Creating the World through Words

I thought you might be interested in reading the opening pages of my newly issued ebook. 

Our words matter. The book of Genesis portrays God’s creating the world by speaking. In a related way we humans create the world we live in through our words. The way we talk to each other makes a world full of love and security, or a world of bitterness and anxiety.

Take a married couple. The man doesn’t talk. To compensate, his wife talks too much. In particular, she shoots off her mouth about his mother. If you press him, he would admit that his mother is far from perfect. But he simply doesn’t want to hear it all the time, even (especially?) from his wife. To him, the running down of his mother is like a dripping faucet. It’s not any particular drip that kills him; it’s the wearing effect of the whole thing.

Of course, he doesn’t tell his wife this. He knows that would just start a fight, and he doesn’t want to get into that. He figures he can hunker down and live with her complaints. But they wear on him.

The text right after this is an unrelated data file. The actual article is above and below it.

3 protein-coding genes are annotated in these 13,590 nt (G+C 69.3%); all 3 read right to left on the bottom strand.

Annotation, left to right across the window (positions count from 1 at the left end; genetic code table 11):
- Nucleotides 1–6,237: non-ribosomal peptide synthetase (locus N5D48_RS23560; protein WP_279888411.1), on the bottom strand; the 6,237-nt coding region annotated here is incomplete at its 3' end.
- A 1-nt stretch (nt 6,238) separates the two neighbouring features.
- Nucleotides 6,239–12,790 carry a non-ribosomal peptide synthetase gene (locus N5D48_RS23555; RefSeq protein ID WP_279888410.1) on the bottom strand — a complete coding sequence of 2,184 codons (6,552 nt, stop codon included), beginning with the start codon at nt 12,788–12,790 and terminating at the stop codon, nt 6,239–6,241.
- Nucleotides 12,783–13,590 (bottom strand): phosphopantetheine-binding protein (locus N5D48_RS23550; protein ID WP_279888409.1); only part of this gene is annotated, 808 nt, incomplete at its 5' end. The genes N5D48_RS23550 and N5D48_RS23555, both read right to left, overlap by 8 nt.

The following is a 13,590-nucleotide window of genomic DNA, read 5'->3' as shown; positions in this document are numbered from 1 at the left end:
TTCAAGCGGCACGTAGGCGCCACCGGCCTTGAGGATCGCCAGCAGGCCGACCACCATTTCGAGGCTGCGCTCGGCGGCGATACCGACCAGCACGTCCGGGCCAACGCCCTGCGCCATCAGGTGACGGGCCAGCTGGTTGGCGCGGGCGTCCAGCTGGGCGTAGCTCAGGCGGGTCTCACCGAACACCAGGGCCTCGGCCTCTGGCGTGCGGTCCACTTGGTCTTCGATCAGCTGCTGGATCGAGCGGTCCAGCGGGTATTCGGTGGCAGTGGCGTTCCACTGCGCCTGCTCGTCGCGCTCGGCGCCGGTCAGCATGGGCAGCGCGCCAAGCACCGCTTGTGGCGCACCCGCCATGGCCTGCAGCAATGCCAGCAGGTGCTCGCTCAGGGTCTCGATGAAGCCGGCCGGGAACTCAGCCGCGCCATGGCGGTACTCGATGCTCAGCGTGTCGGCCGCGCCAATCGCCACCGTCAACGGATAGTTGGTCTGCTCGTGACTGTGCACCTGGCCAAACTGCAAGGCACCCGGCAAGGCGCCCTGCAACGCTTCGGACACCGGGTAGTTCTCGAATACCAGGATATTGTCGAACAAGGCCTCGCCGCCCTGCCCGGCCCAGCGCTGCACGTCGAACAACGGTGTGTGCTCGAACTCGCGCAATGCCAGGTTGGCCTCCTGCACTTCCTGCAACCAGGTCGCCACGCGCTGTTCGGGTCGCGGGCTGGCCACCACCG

What wears on his wife is his silence. She wants to hear that her husband loves her, and likes the way she looks. He does compliment her cooking, but that doesn’t help. She knows she is a good cook. Her attractiveness is what she needs affirmed.

Her husband is not a sentimental person, and she knew that when she married him. She didn’t know how wearisome it would be. She is tired of taking the initiative; she wants him to bring a little romance to the marriage. For a long time she tried to wheedle it out of him, but she’s given that up. He just won’t listen to her needs, she says.

Can anyone help these two? A moralistic approach won’t work; they both can give you nine yards of reasons why they’re justified in their behavior. Anyway, neither one is doing anything obviously wrong. The woman isn’t lying about her mother-in-law. The man isn’t disobeying a commandment that says you have to talk to your wife all the time. If you try to preach to them (as they would call it), they’ll reject the message and maybe the messenger.